Photo of a brown rice field in Bulacan taken by Andrew Martin (2010) via Wikimedia Commons
Perils of an Unrestricted Rural Land Market: 7 June 2017
In this article responding to the position of the Foundation for Economic Freedom claiming that the fundamental problem of Philippine agriculture is restrictions on selling and mortgaging of land identified under the Comprehensive Agrarian Reform Program, Dr. Tadem and Manahan argue that rural poverty comes down to a "lack of access to land and productive resources," not to the restrictions in rural land market:
"... it is disingenuous to call for an unrestricted land market regime to solve the Philippines’ agricultural problems. To paraphrase one of this commentary’s authors, under the current dysfunctional capitalist system where noneconomic factors are prominent, where political and agribusiness rural elites are predatory, and where rent-seeking speculation through voracious property developers rules, it would be highly naive to dream of such a land regime.
More essential, an unrestricted land market with no ownership ceiling “will simply open wide the rural floodgates to modern mutant versions of the unlamented landlord class and reintroduce the oppressive and exploitative social relations that necessitated a redistributive land reform program in the first place. It is precisely this rapacious property rights regime in the rural sector that a truly just and meaningful land reform seeks to prevent, and where it exists, to overturn.”
Red flags on Government debts: 29 May 2017
As a temper to the country's' plan of going on a "borrowing binge from 2017 onward" to finance the current administration's massive infrastructure plans, Dr. Tadem underlines the potential consequences for future generations if the country raises its debts without addressing the country's poor debt management mechanisms:
"Unless these debt-related issues are addressed properly, the country might just end up with billions of dollars in illegitimate debts that only bleed public coffers. The Indian government, for one, in boycotting the recent Beijing Belt and Road Summit, warned that China’s Silk Road initiative could impose an “unsustainable debt burden” for recipient countries as they may “struggle to pay back loans for huge infrastructure projects” funded by China.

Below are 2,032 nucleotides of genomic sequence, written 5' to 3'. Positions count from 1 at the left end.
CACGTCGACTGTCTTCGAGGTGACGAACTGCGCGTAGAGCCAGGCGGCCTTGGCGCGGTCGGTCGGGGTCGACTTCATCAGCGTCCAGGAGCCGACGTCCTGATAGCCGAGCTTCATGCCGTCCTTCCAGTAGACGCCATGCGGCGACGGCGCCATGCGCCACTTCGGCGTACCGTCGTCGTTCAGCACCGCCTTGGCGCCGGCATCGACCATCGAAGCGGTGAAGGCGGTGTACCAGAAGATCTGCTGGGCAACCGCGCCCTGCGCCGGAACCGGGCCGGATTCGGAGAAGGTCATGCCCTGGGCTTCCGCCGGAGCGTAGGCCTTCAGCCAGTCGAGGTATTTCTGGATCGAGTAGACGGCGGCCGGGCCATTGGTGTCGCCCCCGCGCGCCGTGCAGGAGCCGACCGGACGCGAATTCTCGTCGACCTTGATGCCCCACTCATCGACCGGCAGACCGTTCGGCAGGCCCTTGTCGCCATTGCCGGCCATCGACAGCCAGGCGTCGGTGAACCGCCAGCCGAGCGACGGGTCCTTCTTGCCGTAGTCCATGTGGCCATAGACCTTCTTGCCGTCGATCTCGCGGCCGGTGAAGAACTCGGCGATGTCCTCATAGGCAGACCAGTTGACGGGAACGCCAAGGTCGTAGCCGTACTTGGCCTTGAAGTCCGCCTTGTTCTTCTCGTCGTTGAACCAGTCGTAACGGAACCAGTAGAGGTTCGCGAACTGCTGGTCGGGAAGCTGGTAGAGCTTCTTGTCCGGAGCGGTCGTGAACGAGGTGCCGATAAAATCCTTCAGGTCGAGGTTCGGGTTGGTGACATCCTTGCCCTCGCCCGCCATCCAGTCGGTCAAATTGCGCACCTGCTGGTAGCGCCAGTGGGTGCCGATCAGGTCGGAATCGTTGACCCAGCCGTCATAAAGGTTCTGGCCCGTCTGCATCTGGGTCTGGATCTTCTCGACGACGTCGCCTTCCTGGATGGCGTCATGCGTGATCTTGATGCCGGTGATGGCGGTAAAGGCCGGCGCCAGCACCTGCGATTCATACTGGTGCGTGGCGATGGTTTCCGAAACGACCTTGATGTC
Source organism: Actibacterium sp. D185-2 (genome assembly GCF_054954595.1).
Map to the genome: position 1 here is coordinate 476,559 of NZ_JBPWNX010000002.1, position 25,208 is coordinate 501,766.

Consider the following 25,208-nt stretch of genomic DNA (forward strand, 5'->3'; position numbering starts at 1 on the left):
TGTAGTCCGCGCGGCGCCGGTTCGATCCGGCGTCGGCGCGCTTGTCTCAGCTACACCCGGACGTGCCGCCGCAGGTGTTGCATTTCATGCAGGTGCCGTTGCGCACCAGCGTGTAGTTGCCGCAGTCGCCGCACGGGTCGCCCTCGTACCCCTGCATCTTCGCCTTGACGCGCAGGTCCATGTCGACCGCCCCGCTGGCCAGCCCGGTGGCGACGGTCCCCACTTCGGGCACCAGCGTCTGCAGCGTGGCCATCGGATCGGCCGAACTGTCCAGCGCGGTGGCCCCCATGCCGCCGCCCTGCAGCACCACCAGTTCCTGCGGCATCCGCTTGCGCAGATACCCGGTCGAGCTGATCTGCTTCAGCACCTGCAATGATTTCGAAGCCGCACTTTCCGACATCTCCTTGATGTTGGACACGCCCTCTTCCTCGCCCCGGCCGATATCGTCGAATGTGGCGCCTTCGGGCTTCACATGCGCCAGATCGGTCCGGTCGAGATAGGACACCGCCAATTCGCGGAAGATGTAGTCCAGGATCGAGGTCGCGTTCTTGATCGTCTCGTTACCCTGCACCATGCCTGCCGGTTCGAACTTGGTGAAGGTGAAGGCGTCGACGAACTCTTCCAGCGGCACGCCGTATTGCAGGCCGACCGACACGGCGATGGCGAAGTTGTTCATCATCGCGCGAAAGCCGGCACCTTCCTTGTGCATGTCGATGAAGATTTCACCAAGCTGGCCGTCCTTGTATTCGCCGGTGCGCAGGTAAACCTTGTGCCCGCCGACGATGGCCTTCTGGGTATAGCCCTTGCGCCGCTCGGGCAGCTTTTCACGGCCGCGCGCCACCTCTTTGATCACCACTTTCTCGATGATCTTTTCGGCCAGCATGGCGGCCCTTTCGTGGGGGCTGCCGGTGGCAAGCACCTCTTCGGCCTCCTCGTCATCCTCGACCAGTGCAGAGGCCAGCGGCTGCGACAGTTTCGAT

Furthermore, Forbes magazine estimates that, within 10 years, even at a minimum concessional interest rate of 5 percent, the Philippines would be saddled with an additional debt of P13.75 trillion from the infrastructure program alone. By then, the country’s debt-to-GDP ratio will hit 136 percent, a quantum leap from the current ratio of 42.1 percent. At this point, the Philippines could ignominiously reenter a period of debt peonage."
Why the RCEP is the problem, not the solution: 17 May 2017
In this article, Dr. Tadem criticizes the Investor State Dispute Settlement (ISDS) enshrined in the Regional Comprehensive Economic Partnership, a one-way mechanism that allows corporations to sue governments "over perceived threats to their profit-taking goals":
"Trade Justice Pilipinas, a coalition of civil society groups, people’s organizations and labor unions, has raised the alarm and called on Asean leaders “to defend the primacy of human rights, environmental integrity and peoples’ welfare against international economic agreements like RCEP that advance … the corporate agenda, and impinge on the ability of the government to advance the greater public interest.” In effect, the RCEP runs counter to the stated vision of a people-centered and people-oriented ASEAN."
The Asia Pacific Research Network is calling for a new model of regional integration “based on cooperation and solidarity, not on competition and profits; that puts the development needs of the region and its peoples above that of corporations; one that recognizes that economic policy can work only if it is inclusive, … [and] integrates the social and environmental concerns of the world.”
Going Bananas: 17 May 2017
By citing the significance of the revocation of two agribusiness contracts in Mindanao, Dr. Tadem and Meanne Manahan discuss the need to reevaluate the alternative venture agreements (AVA) enforced under the Comprehensive Agrarian Reform Program. He looks at different sides of the debate and concludes that regulation of the AVAs is necessarily to achieve its mandate of giving beneficiaries "access to capital, farming technology, and markets provided by private investors."
"For the vision of agrarian reform of overturning inequalities in land ownership and control to be realized, government should take a proactive role in supporting small farmers in all croplands. This includes resisting any form of reversals of land redistribution particularly those coming from large agribusiness corporations in the guise of promoting farm productivity and exports."
Dr. Eduardo C. Tadem specializes in rural development, agrarian reform, and the peasantry, among other topics. He handles graduate courses on Southeast Asia. His most recent publication is “Technocracy and the Peasantry: Martial Law Development Paradigms and Philippine Agrarian Reform,” 2015. Journal of Contemporary Asia, Vol. 45. No.3. He has a PhD in Southeast Asian Studies from the National University of Singapore. View his full faculty profile.
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